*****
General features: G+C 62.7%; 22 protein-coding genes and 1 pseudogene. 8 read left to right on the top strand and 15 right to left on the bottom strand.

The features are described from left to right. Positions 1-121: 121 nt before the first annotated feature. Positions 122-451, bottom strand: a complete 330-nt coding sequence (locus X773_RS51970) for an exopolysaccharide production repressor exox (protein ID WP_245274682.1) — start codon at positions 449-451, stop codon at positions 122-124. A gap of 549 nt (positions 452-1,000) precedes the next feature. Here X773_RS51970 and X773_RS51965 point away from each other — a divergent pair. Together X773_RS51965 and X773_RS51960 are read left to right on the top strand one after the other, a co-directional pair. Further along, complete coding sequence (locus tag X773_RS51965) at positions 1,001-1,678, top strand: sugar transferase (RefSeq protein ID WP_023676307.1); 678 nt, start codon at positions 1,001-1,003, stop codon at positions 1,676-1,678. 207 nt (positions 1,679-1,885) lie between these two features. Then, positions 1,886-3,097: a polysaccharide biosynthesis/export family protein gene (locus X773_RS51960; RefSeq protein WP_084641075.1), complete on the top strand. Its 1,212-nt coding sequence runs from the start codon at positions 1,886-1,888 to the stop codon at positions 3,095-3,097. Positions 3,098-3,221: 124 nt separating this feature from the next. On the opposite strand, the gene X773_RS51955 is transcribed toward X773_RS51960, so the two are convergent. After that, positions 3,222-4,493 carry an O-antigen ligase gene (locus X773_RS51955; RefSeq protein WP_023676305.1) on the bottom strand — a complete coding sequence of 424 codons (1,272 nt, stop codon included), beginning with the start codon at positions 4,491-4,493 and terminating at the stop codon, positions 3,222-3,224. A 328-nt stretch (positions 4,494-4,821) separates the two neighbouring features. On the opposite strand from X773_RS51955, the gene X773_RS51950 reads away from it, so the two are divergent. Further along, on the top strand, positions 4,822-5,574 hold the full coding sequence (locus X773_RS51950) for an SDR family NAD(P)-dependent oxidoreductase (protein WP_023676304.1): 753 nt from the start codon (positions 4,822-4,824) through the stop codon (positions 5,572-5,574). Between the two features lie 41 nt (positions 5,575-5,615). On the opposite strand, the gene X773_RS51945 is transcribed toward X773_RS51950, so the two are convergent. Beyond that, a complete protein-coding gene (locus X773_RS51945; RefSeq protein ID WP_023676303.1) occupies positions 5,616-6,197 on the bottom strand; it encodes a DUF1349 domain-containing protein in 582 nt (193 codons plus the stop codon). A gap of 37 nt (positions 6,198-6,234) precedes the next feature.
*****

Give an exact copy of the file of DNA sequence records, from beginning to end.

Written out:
General features: G+C 62.7%; 22 protein-coding genes and 1 pseudogene. 8 read left to right on the top strand and 15 right to left on the bottom strand.

The features are described from left to right. Positions 1-121: 121 nt before the first annotated feature. Positions 122-451, bottom strand: a complete 330-nt coding sequence (locus X773_RS51970) for an exopolysaccharide production repressor exox (protein ID WP_245274682.1) — start codon at positions 449-451, stop codon at positions 122-124. A gap of 549 nt (positions 452-1,000) precedes the next feature. Here X773_RS51970 and X773_RS51965 point away from each other — a divergent pair. Together X773_RS51965 and X773_RS51960 are read left to right on the top strand one after the other, a co-directional pair. Further along, complete coding sequence (locus tag X773_RS51965) at positions 1,001-1,678, top strand: sugar transferase (RefSeq protein ID WP_023676307.1); 678 nt, start codon at positions 1,001-1,003, stop codon at positions 1,676-1,678. 207 nt (positions 1,679-1,885) lie between these two features. Then, positions 1,886-3,097: a polysaccharide biosynthesis/export family protein gene (locus X773_RS51960; RefSeq protein WP_084641075.1), complete on the top strand. Its 1,212-nt coding sequence runs from the start codon at positions 1,886-1,888 to the stop codon at positions 3,095-3,097. Positions 3,098-3,221: 124 nt separating this feature from the next. On the opposite strand, the gene X773_RS51955 is transcribed toward X773_RS51960, so the two are convergent. After that, positions 3,222-4,493 carry an O-antigen ligase gene (locus X773_RS51955; RefSeq protein WP_023676305.1) on the bottom strand — a complete coding sequence of 424 codons (1,272 nt, stop codon included), beginning with the start codon at positions 4,491-4,493 and terminating at the stop codon, positions 3,222-3,224. A 328-nt stretch (positions 4,494-4,821) separates the two neighbouring features. On the opposite strand from X773_RS51955, the gene X773_RS51950 reads away from it, so the two are divergent. Further along, on the top strand, positions 4,822-5,574 hold the full coding sequence (locus X773_RS51950) for an SDR family NAD(P)-dependent oxidoreductase (protein WP_023676304.1): 753 nt from the start codon (positions 4,822-4,824) through the stop codon (positions 5,572-5,574). Between the two features lie 41 nt (positions 5,575-5,615). On the opposite strand, the gene X773_RS51945 is transcribed toward X773_RS51950, so the two are convergent. Beyond that, a complete protein-coding gene (locus X773_RS51945; RefSeq protein ID WP_023676303.1) occupies positions 5,616-6,197 on the bottom strand; it encodes a DUF1349 domain-containing protein in 582 nt (193 codons plus the stop codon). A gap of 37 nt (positions 6,198-6,234) precedes the next feature.